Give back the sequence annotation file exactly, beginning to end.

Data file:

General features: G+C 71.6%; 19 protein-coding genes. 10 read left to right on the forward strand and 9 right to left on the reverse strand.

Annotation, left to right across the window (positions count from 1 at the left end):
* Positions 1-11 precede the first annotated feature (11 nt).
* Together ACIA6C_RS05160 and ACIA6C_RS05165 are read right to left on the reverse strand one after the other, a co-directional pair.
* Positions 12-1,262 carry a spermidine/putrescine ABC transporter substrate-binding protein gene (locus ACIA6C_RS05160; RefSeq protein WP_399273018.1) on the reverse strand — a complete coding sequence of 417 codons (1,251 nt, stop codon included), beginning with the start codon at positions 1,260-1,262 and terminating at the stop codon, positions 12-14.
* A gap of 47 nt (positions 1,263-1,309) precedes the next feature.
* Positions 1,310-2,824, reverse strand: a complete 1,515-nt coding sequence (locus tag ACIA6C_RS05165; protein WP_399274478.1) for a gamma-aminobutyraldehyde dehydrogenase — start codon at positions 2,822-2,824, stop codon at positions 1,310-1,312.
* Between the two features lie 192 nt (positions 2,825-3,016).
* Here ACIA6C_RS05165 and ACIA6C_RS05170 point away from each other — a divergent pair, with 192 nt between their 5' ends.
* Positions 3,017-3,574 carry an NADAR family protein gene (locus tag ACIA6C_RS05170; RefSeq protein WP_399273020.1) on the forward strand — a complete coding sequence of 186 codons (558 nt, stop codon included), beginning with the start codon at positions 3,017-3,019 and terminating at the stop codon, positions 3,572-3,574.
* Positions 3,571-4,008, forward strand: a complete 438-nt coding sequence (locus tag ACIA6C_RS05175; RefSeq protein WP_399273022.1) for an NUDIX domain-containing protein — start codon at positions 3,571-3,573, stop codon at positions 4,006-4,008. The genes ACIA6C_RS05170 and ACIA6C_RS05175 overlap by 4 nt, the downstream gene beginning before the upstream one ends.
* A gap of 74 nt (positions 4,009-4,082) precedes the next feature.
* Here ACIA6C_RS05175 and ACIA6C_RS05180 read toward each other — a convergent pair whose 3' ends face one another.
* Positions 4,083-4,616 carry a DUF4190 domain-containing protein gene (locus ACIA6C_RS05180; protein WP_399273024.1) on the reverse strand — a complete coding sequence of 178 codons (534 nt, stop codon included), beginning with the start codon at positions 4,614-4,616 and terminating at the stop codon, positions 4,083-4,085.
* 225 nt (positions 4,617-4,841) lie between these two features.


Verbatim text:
General features: G+C 71.6%; 19 protein-coding genes. 10 read left to right on the forward strand and 9 right to left on the reverse strand.

Annotation, left to right across the window (positions count from 1 at the left end):
* Positions 1-11 precede the first annotated feature (11 nt).
* Together ACIA6C_RS05160 and ACIA6C_RS05165 are read right to left on the reverse strand one after the other, a co-directional pair.
* Positions 12-1,262 carry a spermidine/putrescine ABC transporter substrate-binding protein gene (locus ACIA6C_RS05160; RefSeq protein WP_399273018.1) on the reverse strand — a complete coding sequence of 417 codons (1,251 nt, stop codon included), beginning with the start codon at positions 1,260-1,262 and terminating at the stop codon, positions 12-14.
* A gap of 47 nt (positions 1,263-1,309) precedes the next feature.
* Positions 1,310-2,824, reverse strand: a complete 1,515-nt coding sequence (locus tag ACIA6C_RS05165; protein WP_399274478.1) for a gamma-aminobutyraldehyde dehydrogenase — start codon at positions 2,822-2,824, stop codon at positions 1,310-1,312.
* Between the two features lie 192 nt (positions 2,825-3,016).
* Here ACIA6C_RS05165 and ACIA6C_RS05170 point away from each other — a divergent pair, with 192 nt between their 5' ends.
* Positions 3,017-3,574 carry an NADAR family protein gene (locus tag ACIA6C_RS05170; RefSeq protein WP_399273020.1) on the forward strand — a complete coding sequence of 186 codons (558 nt, stop codon included), beginning with the start codon at positions 3,017-3,019 and terminating at the stop codon, positions 3,572-3,574.
* Positions 3,571-4,008, forward strand: a complete 438-nt coding sequence (locus tag ACIA6C_RS05175; RefSeq protein WP_399273022.1) for an NUDIX domain-containing protein — start codon at positions 3,571-3,573, stop codon at positions 4,006-4,008. The genes ACIA6C_RS05170 and ACIA6C_RS05175 overlap by 4 nt, the downstream gene beginning before the upstream one ends.
* A gap of 74 nt (positions 4,009-4,082) precedes the next feature.
* Here ACIA6C_RS05175 and ACIA6C_RS05180 read toward each other — a convergent pair whose 3' ends face one another.
* Positions 4,083-4,616 carry a DUF4190 domain-containing protein gene (locus ACIA6C_RS05180; protein WP_399273024.1) on the reverse strand — a complete coding sequence of 178 codons (534 nt, stop codon included), beginning with the start codon at positions 4,614-4,616 and terminating at the stop codon, positions 4,083-4,085.
* 225 nt (positions 4,617-4,841) lie between these two features.